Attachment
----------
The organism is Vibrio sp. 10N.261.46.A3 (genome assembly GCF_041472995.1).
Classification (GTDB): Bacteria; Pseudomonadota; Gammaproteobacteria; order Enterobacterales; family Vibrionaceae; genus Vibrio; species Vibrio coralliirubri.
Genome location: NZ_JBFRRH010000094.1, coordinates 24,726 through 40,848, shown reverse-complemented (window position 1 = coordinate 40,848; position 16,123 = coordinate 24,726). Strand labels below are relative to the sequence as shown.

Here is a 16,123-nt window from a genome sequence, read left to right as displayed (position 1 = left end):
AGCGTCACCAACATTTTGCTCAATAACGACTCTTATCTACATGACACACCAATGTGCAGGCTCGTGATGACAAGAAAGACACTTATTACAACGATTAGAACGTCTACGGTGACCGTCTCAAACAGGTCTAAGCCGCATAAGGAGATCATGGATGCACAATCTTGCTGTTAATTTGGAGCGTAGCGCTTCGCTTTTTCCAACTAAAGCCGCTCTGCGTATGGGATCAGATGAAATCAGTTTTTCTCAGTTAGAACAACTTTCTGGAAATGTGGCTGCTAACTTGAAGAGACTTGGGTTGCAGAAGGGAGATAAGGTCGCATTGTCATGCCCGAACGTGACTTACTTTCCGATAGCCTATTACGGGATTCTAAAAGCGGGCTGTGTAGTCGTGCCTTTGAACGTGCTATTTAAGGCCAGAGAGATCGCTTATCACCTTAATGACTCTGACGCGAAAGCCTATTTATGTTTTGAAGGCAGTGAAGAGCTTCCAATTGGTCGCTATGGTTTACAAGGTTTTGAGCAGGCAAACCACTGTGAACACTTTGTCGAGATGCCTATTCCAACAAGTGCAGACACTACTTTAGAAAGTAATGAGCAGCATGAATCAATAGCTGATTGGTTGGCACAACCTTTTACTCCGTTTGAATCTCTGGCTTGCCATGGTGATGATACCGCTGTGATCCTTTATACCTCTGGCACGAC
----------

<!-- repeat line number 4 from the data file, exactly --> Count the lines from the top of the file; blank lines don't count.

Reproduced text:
Here is a 16,123-nt window from a genome sequence, read left to right as displayed (position 1 = left end):